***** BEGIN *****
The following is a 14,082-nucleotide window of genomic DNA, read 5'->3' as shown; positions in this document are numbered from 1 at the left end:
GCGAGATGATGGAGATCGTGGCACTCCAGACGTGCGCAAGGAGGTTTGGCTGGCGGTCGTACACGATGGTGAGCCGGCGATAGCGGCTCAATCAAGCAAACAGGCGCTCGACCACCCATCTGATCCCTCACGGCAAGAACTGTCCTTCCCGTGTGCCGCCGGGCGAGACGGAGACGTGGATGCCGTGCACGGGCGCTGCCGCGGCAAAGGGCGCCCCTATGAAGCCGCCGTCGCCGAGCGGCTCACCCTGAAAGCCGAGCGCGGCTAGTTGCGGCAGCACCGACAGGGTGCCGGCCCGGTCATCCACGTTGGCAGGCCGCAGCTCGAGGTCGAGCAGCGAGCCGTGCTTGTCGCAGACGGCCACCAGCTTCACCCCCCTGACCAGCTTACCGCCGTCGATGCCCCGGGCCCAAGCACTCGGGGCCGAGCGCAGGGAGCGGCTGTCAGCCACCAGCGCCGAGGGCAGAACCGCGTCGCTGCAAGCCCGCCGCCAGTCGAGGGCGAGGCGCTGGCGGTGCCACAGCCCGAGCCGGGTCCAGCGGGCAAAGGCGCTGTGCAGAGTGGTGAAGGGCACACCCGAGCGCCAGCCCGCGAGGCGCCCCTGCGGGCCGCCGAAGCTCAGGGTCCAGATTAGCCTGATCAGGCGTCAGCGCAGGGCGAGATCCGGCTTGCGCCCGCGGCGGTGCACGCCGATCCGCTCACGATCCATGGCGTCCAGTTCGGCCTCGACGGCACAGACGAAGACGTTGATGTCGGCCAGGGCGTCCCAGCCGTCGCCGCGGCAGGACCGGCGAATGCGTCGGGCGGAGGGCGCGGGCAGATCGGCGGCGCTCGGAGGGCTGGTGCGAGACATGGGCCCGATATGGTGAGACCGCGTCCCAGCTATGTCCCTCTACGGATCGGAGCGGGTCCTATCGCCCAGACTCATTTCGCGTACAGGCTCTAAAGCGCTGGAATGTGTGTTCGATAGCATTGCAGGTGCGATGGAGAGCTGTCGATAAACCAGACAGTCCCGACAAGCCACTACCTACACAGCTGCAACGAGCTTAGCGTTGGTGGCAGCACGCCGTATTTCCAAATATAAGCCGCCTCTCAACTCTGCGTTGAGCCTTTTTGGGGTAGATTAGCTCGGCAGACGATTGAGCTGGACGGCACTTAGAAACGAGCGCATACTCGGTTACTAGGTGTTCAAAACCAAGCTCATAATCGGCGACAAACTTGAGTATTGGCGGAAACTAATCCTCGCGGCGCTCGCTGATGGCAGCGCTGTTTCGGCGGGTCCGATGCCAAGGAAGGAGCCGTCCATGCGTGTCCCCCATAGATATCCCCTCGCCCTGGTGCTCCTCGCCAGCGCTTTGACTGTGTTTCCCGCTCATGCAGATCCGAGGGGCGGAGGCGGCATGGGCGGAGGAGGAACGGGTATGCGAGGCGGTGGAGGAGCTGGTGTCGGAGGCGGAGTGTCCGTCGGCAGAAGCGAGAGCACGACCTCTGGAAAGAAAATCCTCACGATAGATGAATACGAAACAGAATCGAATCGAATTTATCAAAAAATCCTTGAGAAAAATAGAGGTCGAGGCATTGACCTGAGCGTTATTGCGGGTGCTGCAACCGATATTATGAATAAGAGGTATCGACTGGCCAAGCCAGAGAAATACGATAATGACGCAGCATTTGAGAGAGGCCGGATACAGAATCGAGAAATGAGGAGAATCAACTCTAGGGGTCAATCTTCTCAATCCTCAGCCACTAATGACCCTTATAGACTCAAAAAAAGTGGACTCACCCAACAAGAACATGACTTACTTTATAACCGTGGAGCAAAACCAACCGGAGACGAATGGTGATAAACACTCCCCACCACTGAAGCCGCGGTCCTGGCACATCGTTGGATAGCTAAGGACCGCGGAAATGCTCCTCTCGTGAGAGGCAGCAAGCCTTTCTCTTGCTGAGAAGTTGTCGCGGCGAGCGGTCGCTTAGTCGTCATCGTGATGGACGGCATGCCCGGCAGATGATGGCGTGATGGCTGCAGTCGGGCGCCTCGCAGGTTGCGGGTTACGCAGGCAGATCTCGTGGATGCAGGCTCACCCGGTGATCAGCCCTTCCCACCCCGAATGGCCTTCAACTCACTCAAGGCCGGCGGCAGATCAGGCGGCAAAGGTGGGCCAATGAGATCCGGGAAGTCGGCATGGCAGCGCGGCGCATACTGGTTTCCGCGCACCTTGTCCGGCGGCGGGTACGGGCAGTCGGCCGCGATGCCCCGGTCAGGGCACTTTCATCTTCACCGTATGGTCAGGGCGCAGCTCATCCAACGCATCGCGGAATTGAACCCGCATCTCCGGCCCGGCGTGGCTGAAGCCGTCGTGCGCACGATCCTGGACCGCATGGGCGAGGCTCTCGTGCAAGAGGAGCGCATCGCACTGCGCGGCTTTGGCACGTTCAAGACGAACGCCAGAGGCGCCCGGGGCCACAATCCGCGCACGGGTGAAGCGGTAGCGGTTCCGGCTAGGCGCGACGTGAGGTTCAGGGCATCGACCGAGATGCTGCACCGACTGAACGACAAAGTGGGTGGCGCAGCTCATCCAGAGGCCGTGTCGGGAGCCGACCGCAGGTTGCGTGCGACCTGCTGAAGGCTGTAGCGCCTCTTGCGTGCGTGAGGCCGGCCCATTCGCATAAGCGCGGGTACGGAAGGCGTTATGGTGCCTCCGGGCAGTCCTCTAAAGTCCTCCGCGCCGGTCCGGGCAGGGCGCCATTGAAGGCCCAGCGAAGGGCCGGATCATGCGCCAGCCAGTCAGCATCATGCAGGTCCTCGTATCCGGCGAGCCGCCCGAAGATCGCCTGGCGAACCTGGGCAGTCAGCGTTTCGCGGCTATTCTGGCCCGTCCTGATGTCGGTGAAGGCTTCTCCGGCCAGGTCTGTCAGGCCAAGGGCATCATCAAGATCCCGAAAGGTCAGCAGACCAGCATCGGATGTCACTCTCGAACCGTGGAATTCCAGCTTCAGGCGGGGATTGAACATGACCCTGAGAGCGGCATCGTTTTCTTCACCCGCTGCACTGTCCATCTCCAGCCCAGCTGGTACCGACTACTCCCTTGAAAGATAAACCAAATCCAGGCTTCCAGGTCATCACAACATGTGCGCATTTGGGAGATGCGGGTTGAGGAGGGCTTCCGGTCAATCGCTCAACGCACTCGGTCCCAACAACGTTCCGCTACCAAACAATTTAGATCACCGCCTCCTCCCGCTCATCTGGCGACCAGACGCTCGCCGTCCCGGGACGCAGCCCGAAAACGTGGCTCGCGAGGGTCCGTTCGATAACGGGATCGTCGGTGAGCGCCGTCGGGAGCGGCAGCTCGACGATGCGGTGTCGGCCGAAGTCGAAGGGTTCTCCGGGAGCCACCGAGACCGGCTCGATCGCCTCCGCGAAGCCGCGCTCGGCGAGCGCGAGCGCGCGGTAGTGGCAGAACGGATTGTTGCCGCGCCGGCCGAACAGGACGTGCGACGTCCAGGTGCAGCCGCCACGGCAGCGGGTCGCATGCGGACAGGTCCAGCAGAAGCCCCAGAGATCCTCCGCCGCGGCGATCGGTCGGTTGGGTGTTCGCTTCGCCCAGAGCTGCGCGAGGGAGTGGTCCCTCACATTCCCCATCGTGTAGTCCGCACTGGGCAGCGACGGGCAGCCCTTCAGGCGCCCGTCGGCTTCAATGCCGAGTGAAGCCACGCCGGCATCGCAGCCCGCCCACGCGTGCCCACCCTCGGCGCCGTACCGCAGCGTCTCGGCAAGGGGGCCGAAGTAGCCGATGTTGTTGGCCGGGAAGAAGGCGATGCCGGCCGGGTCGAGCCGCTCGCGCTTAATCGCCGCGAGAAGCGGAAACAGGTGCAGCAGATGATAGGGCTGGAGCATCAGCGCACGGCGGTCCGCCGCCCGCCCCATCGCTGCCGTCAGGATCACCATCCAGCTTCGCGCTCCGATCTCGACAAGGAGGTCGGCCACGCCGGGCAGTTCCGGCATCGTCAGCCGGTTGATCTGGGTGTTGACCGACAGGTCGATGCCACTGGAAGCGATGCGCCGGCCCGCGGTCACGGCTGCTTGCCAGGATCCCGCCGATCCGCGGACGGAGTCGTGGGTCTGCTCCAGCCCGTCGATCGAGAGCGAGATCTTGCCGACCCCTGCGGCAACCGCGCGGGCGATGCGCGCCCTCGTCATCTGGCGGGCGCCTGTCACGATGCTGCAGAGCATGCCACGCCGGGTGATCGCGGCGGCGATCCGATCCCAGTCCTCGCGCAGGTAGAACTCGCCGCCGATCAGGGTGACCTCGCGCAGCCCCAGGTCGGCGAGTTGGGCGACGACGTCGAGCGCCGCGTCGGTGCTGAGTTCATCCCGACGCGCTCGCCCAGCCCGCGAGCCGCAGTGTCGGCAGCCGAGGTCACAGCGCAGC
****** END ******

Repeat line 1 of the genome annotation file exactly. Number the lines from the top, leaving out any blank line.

The following is a 14,082-nucleotide window of genomic DNA, read 5'->3' as shown; positions in this document are numbered from 1 at the left end: